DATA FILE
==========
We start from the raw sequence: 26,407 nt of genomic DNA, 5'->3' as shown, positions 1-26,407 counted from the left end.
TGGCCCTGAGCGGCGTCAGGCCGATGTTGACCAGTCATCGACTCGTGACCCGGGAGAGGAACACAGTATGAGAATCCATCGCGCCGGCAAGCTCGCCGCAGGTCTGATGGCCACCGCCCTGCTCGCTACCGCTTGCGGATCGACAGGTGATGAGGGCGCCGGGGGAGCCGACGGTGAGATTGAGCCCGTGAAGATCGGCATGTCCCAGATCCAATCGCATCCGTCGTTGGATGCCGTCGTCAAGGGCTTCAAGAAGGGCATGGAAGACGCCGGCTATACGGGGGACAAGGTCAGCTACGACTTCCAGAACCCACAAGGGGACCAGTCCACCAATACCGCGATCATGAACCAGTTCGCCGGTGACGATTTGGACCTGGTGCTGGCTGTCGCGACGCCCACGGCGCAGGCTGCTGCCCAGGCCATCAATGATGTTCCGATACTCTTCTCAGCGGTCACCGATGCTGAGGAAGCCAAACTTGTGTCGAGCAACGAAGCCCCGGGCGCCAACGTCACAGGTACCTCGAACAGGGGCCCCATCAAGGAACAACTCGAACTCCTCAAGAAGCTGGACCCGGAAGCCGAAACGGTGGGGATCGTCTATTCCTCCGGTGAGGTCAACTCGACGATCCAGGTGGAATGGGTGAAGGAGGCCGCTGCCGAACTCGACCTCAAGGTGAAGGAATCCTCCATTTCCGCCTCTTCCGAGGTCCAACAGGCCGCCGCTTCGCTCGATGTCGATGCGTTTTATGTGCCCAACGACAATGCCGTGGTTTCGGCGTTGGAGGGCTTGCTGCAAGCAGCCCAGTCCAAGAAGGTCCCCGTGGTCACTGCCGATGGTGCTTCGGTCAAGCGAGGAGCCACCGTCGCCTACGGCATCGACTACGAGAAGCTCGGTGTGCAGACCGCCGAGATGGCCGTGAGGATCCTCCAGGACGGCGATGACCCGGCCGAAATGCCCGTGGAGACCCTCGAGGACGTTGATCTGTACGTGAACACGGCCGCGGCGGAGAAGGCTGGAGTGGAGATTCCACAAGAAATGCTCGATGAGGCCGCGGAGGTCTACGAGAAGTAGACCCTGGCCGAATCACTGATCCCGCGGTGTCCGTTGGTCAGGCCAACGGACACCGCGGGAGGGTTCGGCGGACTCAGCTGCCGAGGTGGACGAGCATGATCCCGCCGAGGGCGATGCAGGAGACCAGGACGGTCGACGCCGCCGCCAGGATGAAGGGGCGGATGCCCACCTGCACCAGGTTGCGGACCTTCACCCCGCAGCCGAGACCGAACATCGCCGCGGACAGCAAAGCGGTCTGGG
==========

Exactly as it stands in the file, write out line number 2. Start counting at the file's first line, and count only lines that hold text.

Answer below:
TGGCCCTGAGCGGCGTCAGGCCGATGTTGACCAGTCATCGACTCGTGACCCGGGAGAGGAACACAGTATGAGAATCCATCGCGCCGGCAAGCTCGCCGCAGGTCTGATGGCCACCGCCCTGCTCGCTACCGCTTGCGGATCGACAGGTGATGAGGGCGCCGGGGGAGCCGACGGTGAGATTGAGCCCGTGAAGATCGGCATGTCCCAGATCCAATCGCATCCGTCGTTGGATGCCGTCGTCAAGGGCTTCAAGAAGGGCATGGAAGACGCCGGCTATACGGGGGACAAGGTCAGCTACGACTTCCAGAACCCACAAGGGGACCAGTCCACCAATACCGCGATCATGAACCAGTTCGCCGGTGACGATTTGGACCTGGTGCTGGCTGTCGCGACGCCCACGGCGCAGGCTGCTGCCCAGGCCATCAATGATGTTCCGATACTCTTCTCAGCGGTCACCGATGCTGAGGAAGCCAAACTTGTGTCGAGCAACGAAGCCCCGGGCGCCAACGTCACAGGTACCTCGAACAGGGGCCCCATCAAGGAACAACTCGAACTCCTCAAGAAGCTGGACCCGGAAGCCGAAACGGTGGGGATCGTCTATTCCTCCGGTGAGGTCAACTCGACGATCCAGGTGGAATGGGTGAAGGAGGCCGCTGCCGAACTCGACCTCAAGGTGAAGGAATCCTCCATTTCCGCCTCTTCCGAGGTCCAACAGGCCGCCGCTTCGCTCGATGTCGATGCGTTTTATGTGCCCAACGACAATGCCGTGGTTTCGGCGTTGGAGGGCTTGCTGCAAGCAGCCCAGTCCAAGAAGGTCCCCGTGGTCACTGCCGATGGTGCTTCGGTCAAGCGAGGAGCCACCGTCGCCTACGGCATCGACTACGAGAAGCTCGGTGTGCAGACCGCCGAGATGGCCGTGAGGATCCTCCAGGACGGCGATGACCCGGCCGAAATGCCCGTGGAGACCCTCGAGGACGTTGATCTGTACGTGAACACGGCCGCGGCGGAGAAGGCTGGAGTGGAGATTCCACAAGAAATGCTCGATGAGGCCGCGGAGGTCTACGAGAAGTAGACCCTGGCCGAATCACTGATCCCGCGGTGTCCGTTGGTCAGGCCAACGGACACCGCGGGAGGGTTCGGCGGACTCAGCTGCCGAGGTGGACGAGCATGATCCCGCCGAGGGCGATGCAGGAGACCAGGACGGTCGACGCCGCCGCCAGGATGAAGGGGCGGATGCCCACCTGCACCAGGTTGCGGACCTTCACCCCGCAGCCGAGACCGAACATCGCCGCGGACAGCAAAGCGGTCTGGG